Guest blog by Ella Eagle Davies, research volunteer with MVM. The views expressed are those of the author and do not necessarily reflect the views of Make Votes Matter.

Wherever you look, young people are losing faith in the validity of UK democracy. From headlines throughout the British media environment to House of Commons research briefings, it is not difficult to find language that speaks of an age in which young adults do not care for the democratic processes of our country and lack the will to engage.

The markers that supposedly prove young people do not care are a common sight. They include falling levels of voter turnout, with 47% turnout for 18-24 year-olds compared to 74% for over 65s in 2019i, and the average age of MPs, which has remained at 50 for the past few decades and seemingly demonstrates a lack of will to get involved with political institutionsii. There is also the rise of what is often termed ‘slacktivism’, a misleading term that describes online activism that is “deemed lazy and ineffective”iii. Along with increased news media coverage of youth participation in the 2016 Brexit referendum being less than hoped, the image of young people has been distorted, becoming “citizens apart” in political spheresiv.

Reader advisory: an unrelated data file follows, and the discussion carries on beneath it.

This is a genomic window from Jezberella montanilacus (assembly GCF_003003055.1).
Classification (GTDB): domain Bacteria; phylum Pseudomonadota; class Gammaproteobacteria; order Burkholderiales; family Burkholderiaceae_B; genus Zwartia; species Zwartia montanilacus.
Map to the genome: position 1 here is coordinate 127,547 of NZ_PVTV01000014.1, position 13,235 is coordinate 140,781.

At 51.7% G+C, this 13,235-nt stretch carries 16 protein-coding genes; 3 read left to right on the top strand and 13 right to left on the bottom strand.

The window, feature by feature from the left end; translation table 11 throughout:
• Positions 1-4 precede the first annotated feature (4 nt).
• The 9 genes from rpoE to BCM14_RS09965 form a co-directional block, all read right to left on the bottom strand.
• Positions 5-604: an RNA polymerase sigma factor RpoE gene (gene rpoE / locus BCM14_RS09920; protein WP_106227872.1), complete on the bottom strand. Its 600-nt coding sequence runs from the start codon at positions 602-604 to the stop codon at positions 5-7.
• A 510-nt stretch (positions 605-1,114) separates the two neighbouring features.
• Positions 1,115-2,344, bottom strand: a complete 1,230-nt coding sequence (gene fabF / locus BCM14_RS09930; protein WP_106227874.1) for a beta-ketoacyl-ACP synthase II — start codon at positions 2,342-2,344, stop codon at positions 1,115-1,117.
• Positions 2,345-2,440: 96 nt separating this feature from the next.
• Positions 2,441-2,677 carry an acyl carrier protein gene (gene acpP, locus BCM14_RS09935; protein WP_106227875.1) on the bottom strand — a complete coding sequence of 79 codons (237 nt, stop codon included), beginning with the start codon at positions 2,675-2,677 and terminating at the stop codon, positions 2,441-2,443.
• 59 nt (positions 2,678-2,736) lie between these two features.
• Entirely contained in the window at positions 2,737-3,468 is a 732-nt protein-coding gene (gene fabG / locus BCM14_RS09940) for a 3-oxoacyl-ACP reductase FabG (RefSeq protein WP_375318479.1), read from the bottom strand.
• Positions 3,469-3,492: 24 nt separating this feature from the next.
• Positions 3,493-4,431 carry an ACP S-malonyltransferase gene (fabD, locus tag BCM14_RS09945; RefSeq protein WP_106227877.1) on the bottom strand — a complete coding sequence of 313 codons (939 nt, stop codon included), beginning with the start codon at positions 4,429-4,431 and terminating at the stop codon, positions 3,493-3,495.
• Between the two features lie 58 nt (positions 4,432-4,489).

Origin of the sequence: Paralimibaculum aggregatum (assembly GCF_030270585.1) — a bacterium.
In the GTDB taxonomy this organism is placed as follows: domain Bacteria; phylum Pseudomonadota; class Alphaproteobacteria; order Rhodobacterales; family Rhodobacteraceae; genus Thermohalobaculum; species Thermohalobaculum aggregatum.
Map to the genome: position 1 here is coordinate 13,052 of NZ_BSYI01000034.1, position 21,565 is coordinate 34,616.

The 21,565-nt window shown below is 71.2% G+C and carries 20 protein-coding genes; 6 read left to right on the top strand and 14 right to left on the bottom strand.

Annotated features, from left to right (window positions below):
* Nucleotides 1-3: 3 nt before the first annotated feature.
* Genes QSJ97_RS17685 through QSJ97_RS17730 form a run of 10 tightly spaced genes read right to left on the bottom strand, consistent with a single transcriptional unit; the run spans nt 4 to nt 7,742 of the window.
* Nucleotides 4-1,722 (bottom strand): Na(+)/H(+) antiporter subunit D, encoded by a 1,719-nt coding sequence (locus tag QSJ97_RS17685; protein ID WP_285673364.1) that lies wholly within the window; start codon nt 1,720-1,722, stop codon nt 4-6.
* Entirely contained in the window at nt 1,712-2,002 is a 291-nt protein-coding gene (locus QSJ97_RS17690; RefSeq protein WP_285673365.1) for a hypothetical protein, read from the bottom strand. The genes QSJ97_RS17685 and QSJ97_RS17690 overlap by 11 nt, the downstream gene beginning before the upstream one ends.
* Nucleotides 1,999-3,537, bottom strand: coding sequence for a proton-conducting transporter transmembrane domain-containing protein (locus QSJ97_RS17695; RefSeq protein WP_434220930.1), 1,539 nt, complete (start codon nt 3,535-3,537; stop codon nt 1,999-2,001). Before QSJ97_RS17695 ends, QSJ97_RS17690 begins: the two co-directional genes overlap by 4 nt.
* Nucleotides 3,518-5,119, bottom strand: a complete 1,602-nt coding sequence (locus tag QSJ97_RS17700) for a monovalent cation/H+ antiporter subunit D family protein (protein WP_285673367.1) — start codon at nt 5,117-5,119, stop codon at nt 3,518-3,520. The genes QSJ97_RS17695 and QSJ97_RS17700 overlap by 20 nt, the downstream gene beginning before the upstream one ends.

Of course, disconnection and apathy towards the political system is a critical issue. Low levels of participation can undermine the legitimacy of our government. Nevertheless, the youth defy stereotypes in many, often surprising ways, and we are still less likely to view politics as a waste of time when compared to our older counterpartsv. The youth are not just objects of policy, nor are we lazy. We are strikingly creative when it comes to sustaining a voice in politics and have a real potential for positive energy. We see this in our music, our culture, and our protest.

A key issue here is our electoral system, and how it creates barriers for fulfilling participation. First Past the Post is simply too outdated for our needs as young people and the way in which we ‘do politics’. It limits our capacity to spur change by reducing the diversity of electoral candidates, reducing the value of our vote based on where we live and who we vote for, and electing MPs who very few of us identify and can build a rapport with. It is time we stop the narrative that young people are lazy, and look at why our electoral system needs to change for our benefit.

A history of protest and leisure

Despite a grand total of 17.3 million people under the age of 25 living in the UK, and 18-24 year-olds standing as the most populated age group across societyvi,  young people are often absent from political institutions and formal decision-making processes, due to a deep sense of alienation from electoral politics. In particular, the decline in confidence over voting has been the greatest amongst the youth, with only 52% of those aged 18-24 believing votes are counted accuratelyvii. But this is far from new. There is a long history of alternative youth participation which demonstrates how young people have engaged politically.